Saudi scholar Ali al-Ahmed with the Washington D.C.-based Institute for Gulf Affairs said in a statement, "It is ironic that the U.S. government has been so critical of Iranian abuses, but silent about the abuses by its ally Saudi Arabia, which includes sentencing a young man to a medieval form of torture—crucifixion!"

The State Department has so far refused to comment on the case.

In an interview published at U.S. Uncut on Wednesday, al-Nimr's father, Mohamed, said he hopes that Western governments intervene on his son's behalf.

"Many of the governments in the West have a close relationship with the Saudi Arabian government. We hope that they reach out to King Salman and urge him not to sign off on Ali’s execution and encourage him to release Ali," he said. "I hope the governments of the West will take an action in the interest of human rights and call on Saudi Arabia to release Ali."

Mohamed said that when his son was told about the final sentencing, al-Nimr replied: "Father, I’m not the only person in the world who has suffered injustice and been falsely prosecuted."

Voices of support and updates on the case can be found online under the hashtag #alimohammedalnimr.


Our work is licensed under Creative Commons (CC BY-NC-ND 3.0). Feel free to republish and share widely.

... We've had enough. The 1% own and operate the corporate media. They are doing everything they can to defend the status quo, squash dissent and protect the wealthy and the powerful. The Common Dreams media model is different. We cover the news that matters to the 99%. Our mission? To inform. To inspire. To ignite change for the common good. How? Nonprofit. Independent. Reader-supported. Free to read. Free to republish. Free to share. With no advertising. No paywalls. No selling of your data. Thousands of small donations fund our newsroom and allow us to continue publishing. Can you chip in? We can't do it without you. Thank you.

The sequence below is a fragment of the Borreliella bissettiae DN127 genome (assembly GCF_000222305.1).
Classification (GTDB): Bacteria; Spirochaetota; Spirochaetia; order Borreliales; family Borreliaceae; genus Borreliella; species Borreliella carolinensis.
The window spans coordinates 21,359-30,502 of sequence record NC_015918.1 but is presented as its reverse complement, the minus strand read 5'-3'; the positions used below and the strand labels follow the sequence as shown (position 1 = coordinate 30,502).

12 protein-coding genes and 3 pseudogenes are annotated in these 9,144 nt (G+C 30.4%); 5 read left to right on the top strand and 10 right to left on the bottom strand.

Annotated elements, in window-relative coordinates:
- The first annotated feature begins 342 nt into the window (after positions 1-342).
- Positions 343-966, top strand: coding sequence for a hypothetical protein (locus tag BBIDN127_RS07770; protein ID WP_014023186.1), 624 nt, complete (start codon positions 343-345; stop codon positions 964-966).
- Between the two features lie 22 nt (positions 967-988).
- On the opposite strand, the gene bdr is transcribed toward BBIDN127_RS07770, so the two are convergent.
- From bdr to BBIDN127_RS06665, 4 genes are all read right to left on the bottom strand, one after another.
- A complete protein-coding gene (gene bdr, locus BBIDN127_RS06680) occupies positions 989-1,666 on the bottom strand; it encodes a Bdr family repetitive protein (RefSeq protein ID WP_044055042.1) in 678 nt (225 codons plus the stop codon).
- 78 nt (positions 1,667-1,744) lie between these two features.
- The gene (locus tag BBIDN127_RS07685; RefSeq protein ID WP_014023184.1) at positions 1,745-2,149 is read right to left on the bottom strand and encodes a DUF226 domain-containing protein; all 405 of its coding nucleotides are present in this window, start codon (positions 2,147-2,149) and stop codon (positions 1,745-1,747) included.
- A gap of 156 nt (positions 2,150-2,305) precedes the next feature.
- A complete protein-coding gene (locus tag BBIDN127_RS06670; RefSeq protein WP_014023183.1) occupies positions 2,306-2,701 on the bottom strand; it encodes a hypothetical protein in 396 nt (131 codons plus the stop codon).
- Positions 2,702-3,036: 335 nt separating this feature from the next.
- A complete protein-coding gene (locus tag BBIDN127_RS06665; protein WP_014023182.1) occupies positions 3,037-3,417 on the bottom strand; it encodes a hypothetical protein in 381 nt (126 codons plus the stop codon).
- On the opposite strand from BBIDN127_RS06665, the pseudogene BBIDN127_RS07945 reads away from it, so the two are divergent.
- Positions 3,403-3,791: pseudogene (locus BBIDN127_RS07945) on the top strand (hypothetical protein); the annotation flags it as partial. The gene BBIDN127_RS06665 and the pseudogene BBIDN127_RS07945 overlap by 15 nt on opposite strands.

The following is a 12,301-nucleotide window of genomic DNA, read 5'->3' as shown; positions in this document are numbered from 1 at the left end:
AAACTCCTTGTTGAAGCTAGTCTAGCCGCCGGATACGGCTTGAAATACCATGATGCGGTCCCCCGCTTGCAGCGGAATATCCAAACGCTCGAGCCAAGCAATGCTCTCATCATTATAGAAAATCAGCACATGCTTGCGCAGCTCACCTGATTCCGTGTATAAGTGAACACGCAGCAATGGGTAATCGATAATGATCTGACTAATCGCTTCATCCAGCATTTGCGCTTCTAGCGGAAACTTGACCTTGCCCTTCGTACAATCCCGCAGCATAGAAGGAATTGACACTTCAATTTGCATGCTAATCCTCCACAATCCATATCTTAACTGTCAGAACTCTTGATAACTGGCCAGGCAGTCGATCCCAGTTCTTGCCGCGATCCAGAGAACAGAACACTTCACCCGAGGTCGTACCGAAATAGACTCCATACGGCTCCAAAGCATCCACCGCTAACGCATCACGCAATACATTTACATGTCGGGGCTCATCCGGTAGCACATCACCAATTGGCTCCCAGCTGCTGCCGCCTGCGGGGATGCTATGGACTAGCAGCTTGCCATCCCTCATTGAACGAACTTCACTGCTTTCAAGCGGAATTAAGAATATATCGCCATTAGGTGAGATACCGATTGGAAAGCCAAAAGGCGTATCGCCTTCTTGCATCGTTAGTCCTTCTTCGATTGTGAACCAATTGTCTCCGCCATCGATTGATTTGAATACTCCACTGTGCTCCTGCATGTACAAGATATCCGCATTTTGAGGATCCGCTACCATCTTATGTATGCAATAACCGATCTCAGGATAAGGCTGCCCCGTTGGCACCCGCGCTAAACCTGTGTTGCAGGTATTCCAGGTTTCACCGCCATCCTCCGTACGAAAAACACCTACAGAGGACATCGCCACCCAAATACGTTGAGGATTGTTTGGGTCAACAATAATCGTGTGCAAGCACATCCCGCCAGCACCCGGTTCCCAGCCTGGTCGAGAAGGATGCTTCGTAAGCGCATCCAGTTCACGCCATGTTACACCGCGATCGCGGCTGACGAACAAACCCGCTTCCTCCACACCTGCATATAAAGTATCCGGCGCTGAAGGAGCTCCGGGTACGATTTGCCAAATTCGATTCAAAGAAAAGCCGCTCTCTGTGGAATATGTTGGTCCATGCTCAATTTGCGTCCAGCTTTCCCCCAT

'Utterly Obscene': Just 8 Pfizer and Moderna Investors Became $10 Billion Richer After Omicron Emerged

"Pharma execs and shareholders are making a killing from a crisis they helped to create," said one justice campaigner.

Jon Queally ·


Ilhan Omar Calls Kevin McCarthy 'A Liar and a Coward' for Refusing to Condemn Boebert's Islamophobia

"This is who they are," said the Minnesota Democrat. "And we have to be able to stand up to them. And we have to push them to reckon with the fact their party right now is normalizing anti-Muslim bigotry."

Jon Queally ·


'Congress Must Act': Bernie Sanders Demands End of Filibuster to Codify Abortion Rights

"We must pass legislation that codifies Roe v. Wade as the law of the land in this country. And if there aren't 60 votes to do it, and there are not, we must reform the filibuster to pass it with 50 votes."

Jon Queally ·


Human Rights Defenders Warn Biden Border Policy 'Quickly Transforming Into Trump 2.0'

Like his predecessor, President Joe Biden now being accused of "using racist, xenophobic tropes about immigrants to weaponize Covid-19 against migrants and asylum-seekers."

Jon Queally ·


'Bombshell': Israeli Spyware Used to Hack iPhones of US State Department Officials

Calling the Israel-based spyware maker NSO Group an "in-plain-sight national security threat," one expert warned that "a multi-agency investigation is immediately needed."

Jessica Corbett ·

Support our work.

We are independent, non-profit, advertising-free and 100% reader supported.

Subscribe to our newsletter.

Quality journalism. Progressive values.
Direct to your inbox.

Subscribe to our Newsletter.


Common Dreams, Inc. Founded 1997. Registered 501(c3) Non-Profit | Privacy Policy
Common Dreams Logo